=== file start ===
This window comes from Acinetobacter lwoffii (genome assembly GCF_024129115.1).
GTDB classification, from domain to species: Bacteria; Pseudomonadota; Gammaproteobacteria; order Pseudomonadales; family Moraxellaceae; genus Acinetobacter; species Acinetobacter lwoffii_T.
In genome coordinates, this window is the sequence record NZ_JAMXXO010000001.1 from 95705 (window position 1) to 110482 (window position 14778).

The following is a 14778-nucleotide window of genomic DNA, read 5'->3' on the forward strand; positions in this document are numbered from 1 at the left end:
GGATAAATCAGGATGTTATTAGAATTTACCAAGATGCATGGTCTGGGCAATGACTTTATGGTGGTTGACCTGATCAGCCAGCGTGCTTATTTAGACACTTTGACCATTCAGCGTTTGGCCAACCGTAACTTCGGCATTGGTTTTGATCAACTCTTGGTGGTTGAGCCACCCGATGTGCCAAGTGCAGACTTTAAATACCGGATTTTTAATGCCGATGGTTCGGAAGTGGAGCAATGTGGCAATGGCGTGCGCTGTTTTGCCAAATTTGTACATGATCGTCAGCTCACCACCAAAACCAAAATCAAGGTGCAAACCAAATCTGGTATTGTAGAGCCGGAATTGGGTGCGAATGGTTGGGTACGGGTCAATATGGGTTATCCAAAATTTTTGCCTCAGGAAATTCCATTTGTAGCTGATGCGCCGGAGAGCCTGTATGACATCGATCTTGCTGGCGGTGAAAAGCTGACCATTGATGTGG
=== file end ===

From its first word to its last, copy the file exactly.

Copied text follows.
This window comes from Acinetobacter lwoffii (genome assembly GCF_024129115.1).
GTDB classification, from domain to species: Bacteria; Pseudomonadota; Gammaproteobacteria; order Pseudomonadales; family Moraxellaceae; genus Acinetobacter; species Acinetobacter lwoffii_T.
In genome coordinates, this window is the sequence record NZ_JAMXXO010000001.1 from 95705 (window position 1) to 110482 (window position 14778).

The following is a 14778-nucleotide window of genomic DNA, read 5'->3' on the forward strand; positions in this document are numbered from 1 at the left end:
GGATAAATCAGGATGTTATTAGAATTTACCAAGATGCATGGTCTGGGCAATGACTTTATGGTGGTTGACCTGATCAGCCAGCGTGCTTATTTAGACACTTTGACCATTCAGCGTTTGGCCAACCGTAACTTCGGCATTGGTTTTGATCAACTCTTGGTGGTTGAGCCACCCGATGTGCCAAGTGCAGACTTTAAATACCGGATTTTTAATGCCGATGGTTCGGAAGTGGAGCAATGTGGCAATGGCGTGCGCTGTTTTGCCAAATTTGTACATGATCGTCAGCTCACCACCAAAACCAAAATCAAGGTGCAAACCAAATCTGGTATTGTAGAGCCGGAATTGGGTGCGAATGGTTGGGTACGGGTCAATATGGGTTATCCAAAATTTTTGCCTCAGGAAATTCCATTTGTAGCTGATGCGCCGGAGAGCCTGTATGACATCGATCTTGCTGGCGGTGAAAAGCTGACCATTGATGTGG